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Hansjörg Auer during the first free ascent of Hallucinogen Wall 5.13+/R, North Chasm View Wall, Black Canyon, Colorado, USA.
Photo by Cory Richards
The view down Hallucinogen Wall.
Photo by archive Auer
Hansjörg Auer and Innsbruck-based Luxembourg climber Ben Lepesant
Photo by Cory Richards
Hansjörg Auer resting on the portaledge
Photo by Cory Richards
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Hallucinogen Wall, first free ascent by Hansjörg Auer


Interview with Austrian climber Hansjörg Auer after the 22 April first free ascent of Hallucinogen Wall 5.13+/R in the Black Canyon, Colorado, USA.

One of America's most notorious big wall routes, the Hallucinogen Wall in Colorado, has recently been freed by visiting Austrian climber Hansjörg Auer. The 16 pitch line had been established in 1980 by Bryan Becker, Ed Webster, Bruce Lella and Jim Newberry over a 17 day period with the use of aid and the A5 rating deterred most. As often happens, pver time the route's reputation grew but the grade softened down to 5.10 A3+ as new bolts were added to the crux pitch. In 2004 Hallucinogen Wall hit the limelight once more thanks to Americans Jared Ogden and Ryan Nelson who climbed the line free bar the 13th pitch which they drytooled using ice axes. The ascent was rated 5.13-R D10+, yet despite their efforts the obvious free challenge still remained.

In April 2011 Auer travelled to the Gunnison National Park together with talented Luxembourg climber Ben Lepesant - Auer's partner last year during the first repeat of Pan Aroma in the Italian Dolomites - and after working the route briefly freed the line on the 22nd in a sub 9 hour push.

Hallucinogen Wall the free ascent interview
Hansjörg: of all the routes, why this one in particular?
I originally received a phone call from Ben Lepesant asking me if I'd be interested in climbing in America's Black Canyon. He reckoned we could climb some classic routes, and I decided to find out more and noticed that Hallucinogen Wall hadn't been freed yet. Then I remembered a bit about its history and the story about the ice axes and it immediately became clear that we'd have to concentrate on this project. I obviously also wanted to climb some other classic routes there afterwards but then the weather turned bad.

Did you fly to the States with you axes?
No, I left them at home of course. I don't really see the point of climbing a rock route and combining it with some drytooling.

So tell us about the ascent
The original plan was to check out the route, ground up, over a five day period to see whether a free ascent was possible or not, then rest for a while before attempting to free the line in a two-day push.

That was the plan
Yes, but we reached the top after three days and realised therefore that it could go free pretty quickly. Ben knew from the outset that he wouldn't lead any of the pitches and that instead he'd give me his complete support. I didn't set off up the pitches with any big wall gear because I wanted to try and free them immediately. This proved fairly demanding on some section as there are some very long hook moves, but I prefer this approach as you get a better overall picture of the line and, above all, you certainly never get bored! I bouldered around on the crux pitches as best possible and memorised the moves.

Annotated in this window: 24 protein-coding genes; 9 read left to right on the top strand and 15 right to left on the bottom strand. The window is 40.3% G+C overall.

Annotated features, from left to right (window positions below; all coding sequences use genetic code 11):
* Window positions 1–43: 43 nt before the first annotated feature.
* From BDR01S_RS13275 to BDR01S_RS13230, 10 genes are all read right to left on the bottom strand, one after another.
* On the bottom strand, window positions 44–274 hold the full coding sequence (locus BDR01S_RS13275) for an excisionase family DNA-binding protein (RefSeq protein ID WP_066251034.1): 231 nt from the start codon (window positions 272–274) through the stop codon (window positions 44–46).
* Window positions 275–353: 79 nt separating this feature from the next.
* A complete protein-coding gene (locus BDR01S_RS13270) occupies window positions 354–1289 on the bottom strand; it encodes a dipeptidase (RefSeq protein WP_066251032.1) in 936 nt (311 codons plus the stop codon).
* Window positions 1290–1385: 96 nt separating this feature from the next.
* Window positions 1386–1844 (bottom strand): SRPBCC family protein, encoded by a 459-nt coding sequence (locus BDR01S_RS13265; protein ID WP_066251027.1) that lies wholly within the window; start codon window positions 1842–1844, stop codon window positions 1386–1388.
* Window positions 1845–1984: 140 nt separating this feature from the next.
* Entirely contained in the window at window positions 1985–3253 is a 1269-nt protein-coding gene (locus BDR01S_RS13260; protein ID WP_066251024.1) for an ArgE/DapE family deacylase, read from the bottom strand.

Then it was time...
for three rest days, during which the weather was bad. Then we gave it a go: we set off at 5:00am from the campsite. It was snowing lightly as we descended the Cruise Gully and then we shot up the route. I climbed every pitch first go and Ben cleaned and jumared up after me. Soon we reached the point where we had left our portaledge for the bivy, but we pushed on. Things became tough on the last final pitches as I began to get tired and the pumpy crux pitch with its finishing dyno was really touch-and-go. But we reached the final belay unscathed, 8 hours and 41 minutes after setting off.

So you also broke the previous speed record
Yes but this came about completely by chance. Speed records don't really mean that much to me.

So how was that famous crux pitch?
I had originally thought I'd encounter a smooth wall with tiny crimps. But the crux pitch is really athletic, good holds with cool heel-hook moves. To free the pitch I swayed slightly from the original line on three occasions: immediately after the belay (where I added two pegs and a copperhead), in the middle of the pitch at the start of the bolt ladder and then just before the belay with a leftwards dyno.

The route was climbed in 1980 with aid, now in 2011 it's finally gone free.
Actually the route itself isn't all that difficult, but the pro is fairly alpine, with numerous copperheads above all in the middle section. It probably had to wait 31 years for the first free ascent because the Black Canyon isn't the place to be at the moment.

What did the wall give you?
I'm happy to have grabbed this little jewel, especially since there are so many talented and famous climbers living less than 5 hours away in Boulder. Yes, climbing it free in less than 9 hours, without a massive prior effort, is something pretty important for me.

Hallucinogen Wall Factsheet
North Chasm View Wall in Black Canyon/Colorado
Length: 16 pitches
First Ascent: Bryan Becker, Ed Webster, Bruce Lella and Jim Newberry over 17 days in 1980 due to one storm and hard aid climbing
Original aid grading: A5
Current Grading: 5.10 A3+
First winter ascent: John Middendorf with partner
First one day ascent: Alan Doak and Stefan Griebel in April 2005
Previous speed record: Jared Ogden and Ryan Nelson in may 2005 in 8h59min
First free ascent: Hansjörg Auer on 22nd of April 2011 belayed by Ben Lepesant in 8h41min
Free Grading: 5.13+/R





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